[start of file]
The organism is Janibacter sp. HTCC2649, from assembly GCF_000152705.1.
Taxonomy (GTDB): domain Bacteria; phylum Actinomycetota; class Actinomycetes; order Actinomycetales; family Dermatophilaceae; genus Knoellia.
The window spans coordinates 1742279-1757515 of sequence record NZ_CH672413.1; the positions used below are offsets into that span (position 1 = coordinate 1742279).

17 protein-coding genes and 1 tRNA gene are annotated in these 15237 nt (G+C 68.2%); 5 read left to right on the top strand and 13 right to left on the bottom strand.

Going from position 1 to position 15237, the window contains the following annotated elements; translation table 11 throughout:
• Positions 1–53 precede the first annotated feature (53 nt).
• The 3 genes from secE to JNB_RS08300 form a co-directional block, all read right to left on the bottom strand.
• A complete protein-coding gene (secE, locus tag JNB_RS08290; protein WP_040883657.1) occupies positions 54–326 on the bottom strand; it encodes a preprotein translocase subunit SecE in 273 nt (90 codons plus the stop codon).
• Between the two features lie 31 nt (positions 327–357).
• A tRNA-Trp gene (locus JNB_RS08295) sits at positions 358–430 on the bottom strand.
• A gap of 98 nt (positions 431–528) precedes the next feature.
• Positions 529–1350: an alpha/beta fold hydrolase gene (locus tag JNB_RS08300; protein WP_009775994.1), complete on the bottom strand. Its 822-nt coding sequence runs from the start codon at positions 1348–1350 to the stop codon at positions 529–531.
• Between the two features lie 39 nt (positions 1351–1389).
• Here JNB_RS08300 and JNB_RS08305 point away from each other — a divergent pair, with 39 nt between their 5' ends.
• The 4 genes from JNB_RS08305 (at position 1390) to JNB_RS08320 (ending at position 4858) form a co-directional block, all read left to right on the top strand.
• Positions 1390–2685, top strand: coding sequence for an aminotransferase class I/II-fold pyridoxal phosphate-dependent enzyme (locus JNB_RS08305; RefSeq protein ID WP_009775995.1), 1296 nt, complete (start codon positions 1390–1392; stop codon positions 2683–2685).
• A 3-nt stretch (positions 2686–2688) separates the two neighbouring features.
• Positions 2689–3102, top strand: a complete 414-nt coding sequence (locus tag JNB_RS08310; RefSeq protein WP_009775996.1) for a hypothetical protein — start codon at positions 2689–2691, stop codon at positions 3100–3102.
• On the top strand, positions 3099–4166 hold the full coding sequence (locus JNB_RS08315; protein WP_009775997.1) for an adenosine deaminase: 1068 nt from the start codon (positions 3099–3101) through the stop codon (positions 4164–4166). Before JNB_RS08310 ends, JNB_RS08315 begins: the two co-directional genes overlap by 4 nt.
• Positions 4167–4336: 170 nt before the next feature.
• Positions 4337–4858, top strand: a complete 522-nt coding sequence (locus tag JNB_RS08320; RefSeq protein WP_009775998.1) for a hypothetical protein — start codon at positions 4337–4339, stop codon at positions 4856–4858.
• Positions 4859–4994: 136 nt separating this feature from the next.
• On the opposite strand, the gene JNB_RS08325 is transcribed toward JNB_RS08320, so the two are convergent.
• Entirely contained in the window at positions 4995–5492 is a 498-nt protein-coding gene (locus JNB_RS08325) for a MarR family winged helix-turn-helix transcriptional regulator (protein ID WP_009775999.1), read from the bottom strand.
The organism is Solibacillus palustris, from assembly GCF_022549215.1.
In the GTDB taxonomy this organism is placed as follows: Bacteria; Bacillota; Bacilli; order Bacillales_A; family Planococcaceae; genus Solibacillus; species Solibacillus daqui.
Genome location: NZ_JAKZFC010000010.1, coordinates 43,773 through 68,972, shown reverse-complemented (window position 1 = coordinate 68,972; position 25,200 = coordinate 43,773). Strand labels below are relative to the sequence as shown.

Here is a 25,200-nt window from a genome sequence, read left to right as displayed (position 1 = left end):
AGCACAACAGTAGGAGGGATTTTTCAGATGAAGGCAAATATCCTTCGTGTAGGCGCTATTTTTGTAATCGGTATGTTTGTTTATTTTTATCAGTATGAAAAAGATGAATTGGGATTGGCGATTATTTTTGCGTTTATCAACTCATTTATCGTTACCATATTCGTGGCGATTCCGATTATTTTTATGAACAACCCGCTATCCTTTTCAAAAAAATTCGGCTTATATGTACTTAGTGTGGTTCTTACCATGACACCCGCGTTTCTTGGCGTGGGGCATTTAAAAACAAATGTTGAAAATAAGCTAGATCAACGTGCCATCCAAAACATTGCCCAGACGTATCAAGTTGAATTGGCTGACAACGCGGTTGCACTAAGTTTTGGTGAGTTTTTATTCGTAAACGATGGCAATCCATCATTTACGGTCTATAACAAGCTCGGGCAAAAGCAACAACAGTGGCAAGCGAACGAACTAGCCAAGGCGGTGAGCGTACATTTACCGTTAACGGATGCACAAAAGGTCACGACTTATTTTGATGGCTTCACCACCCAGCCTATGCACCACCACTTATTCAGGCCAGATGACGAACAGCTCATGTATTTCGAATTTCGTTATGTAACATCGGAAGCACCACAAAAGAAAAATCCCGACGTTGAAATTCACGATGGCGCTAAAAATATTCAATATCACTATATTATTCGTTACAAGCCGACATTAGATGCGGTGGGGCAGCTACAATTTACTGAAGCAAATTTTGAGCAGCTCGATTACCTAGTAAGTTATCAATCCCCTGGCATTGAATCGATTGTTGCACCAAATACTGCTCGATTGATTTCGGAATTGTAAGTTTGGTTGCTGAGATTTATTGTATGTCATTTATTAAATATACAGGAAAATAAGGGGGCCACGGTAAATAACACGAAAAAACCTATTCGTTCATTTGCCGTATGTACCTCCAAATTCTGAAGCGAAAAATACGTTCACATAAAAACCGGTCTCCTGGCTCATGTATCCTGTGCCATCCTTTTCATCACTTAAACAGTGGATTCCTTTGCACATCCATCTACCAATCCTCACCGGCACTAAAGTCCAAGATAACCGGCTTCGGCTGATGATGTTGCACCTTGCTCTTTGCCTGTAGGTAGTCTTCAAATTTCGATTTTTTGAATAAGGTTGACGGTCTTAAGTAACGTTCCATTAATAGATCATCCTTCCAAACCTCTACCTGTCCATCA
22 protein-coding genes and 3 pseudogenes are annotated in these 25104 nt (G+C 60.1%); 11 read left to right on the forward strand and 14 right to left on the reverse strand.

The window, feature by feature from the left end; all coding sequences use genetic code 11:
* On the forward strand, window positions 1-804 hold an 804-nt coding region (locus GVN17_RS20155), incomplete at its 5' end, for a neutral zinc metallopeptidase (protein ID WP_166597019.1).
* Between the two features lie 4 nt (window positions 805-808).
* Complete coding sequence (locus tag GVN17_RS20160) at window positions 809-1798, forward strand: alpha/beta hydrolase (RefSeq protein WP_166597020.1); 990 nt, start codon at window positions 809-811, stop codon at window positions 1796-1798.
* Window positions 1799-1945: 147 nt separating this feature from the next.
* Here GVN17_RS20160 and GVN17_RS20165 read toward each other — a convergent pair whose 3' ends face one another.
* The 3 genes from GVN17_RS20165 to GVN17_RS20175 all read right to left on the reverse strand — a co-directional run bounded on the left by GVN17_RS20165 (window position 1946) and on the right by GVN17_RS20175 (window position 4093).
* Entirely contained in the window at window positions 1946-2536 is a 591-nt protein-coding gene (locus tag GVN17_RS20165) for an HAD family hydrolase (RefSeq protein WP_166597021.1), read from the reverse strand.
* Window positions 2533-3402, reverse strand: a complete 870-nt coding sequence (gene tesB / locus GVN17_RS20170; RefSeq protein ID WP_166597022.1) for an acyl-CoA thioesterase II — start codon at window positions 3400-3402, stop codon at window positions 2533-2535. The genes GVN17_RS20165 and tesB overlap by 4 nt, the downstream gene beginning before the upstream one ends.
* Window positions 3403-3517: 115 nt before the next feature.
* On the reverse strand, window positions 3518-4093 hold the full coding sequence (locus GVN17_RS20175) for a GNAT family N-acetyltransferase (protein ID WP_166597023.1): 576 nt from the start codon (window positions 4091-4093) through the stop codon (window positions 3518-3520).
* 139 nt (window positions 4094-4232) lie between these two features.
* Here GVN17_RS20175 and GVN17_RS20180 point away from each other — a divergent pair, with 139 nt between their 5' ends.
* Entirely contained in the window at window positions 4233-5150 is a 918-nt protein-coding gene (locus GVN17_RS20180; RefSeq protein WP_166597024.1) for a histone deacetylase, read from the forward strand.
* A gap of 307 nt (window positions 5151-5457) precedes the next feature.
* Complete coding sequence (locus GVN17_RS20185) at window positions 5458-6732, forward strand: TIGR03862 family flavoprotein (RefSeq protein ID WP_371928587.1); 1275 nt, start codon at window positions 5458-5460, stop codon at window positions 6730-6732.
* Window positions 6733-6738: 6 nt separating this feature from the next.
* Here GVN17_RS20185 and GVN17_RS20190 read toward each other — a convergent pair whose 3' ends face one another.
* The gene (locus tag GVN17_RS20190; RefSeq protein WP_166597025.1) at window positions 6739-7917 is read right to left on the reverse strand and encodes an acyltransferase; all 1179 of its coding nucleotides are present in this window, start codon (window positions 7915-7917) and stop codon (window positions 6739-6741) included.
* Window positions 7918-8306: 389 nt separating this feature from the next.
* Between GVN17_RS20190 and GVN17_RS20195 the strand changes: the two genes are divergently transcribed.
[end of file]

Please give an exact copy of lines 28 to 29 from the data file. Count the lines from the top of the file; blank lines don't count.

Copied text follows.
Here is a 25,200-nt window from a genome sequence, read left to right as displayed (position 1 = left end):
AGCACAACAGTAGGAGGGATTTTTCAGATGAAGGCAAATATCCTTCGTGTAGGCGCTATTTTTGTAATCGGTATGTTTGTTTATTTTTATCAGTATGAAAAAGATGAATTGGGATTGGCGATTATTTTTGCGTTTATCAACTCATTTATCGTTACCATATTCGTGGCGATTCCGATTATTTTTATGAACAACCCGCTATCCTTTTCAAAAAAATTCGGCTTATATGTACTTAGTGTGGTTCTTACCATGACACCCGCGTTTCTTGGCGTGGGGCATTTAAAAACAAATGTTGAAAATAAGCTAGATCAACGTGCCATCCAAAACATTGCCCAGACGTATCAAGTTGAATTGGCTGACAACGCGGTTGCACTAAGTTTTGGTGAGTTTTTATTCGTAAACGATGGCAATCCATCATTTACGGTCTATAACAAGCTCGGGCAAAAGCAACAACAGTGGCAAGCGAACGAACTAGCCAAGGCGGTGAGCGTACATTTACCGTTAACGGATGCACAAAAGGTCACGACTTATTTTGATGGCTTCACCACCCAGCCTATGCACCACCACTTATTCAGGCCAGATGACGAACAGCTCATGTATTTCGAATTTCGTTATGTAACATCGGAAGCACCACAAAAGAAAAATCCCGACGTTGAAATTCACGATGGCGCTAAAAATATTCAATATCACTATATTATTCGTTACAAGCCGACATTAGATGCGGTGGGGCAGCTACAATTTACTGAAGCAAATTTTGAGCAGCTCGATTACCTAGTAAGTTATCAATCCCCTGGCATTGAATCGATTGTTGCACCAAATACTGCTCGATTGATTTCGGAATTGTAAGTTTGGTTGCTGAGATTTATTGTATGTCATTTATTAAATATACAGGAAAATAAGGGGGCCACGGTAAATAACACGAAAAAACCTATTCGTTCATTTGCCGTATGTACCTCCAAATTCTGAAGCGAAAAATACGTTCACATAAAAACCGGTCTCCTGGCTCATGTATCCTGTGCCATCCTTTTCATCACTTAAACAGTGGATTCCTTTGCACATCCATCTACCAATCCTCACCGGCACTAAAGTCCAAGATAACCGGCTTCGGCTGATGATGTTGCACCTTGCTCTTTGCCTGTAGGTAGTCTTCAAATTTCGATTTTTTGAATAAGGTTGACGGTCTTAAGTAACGTTCCATTAATAGATCATCCTTCCAAACCTCTACCTGTCCATCA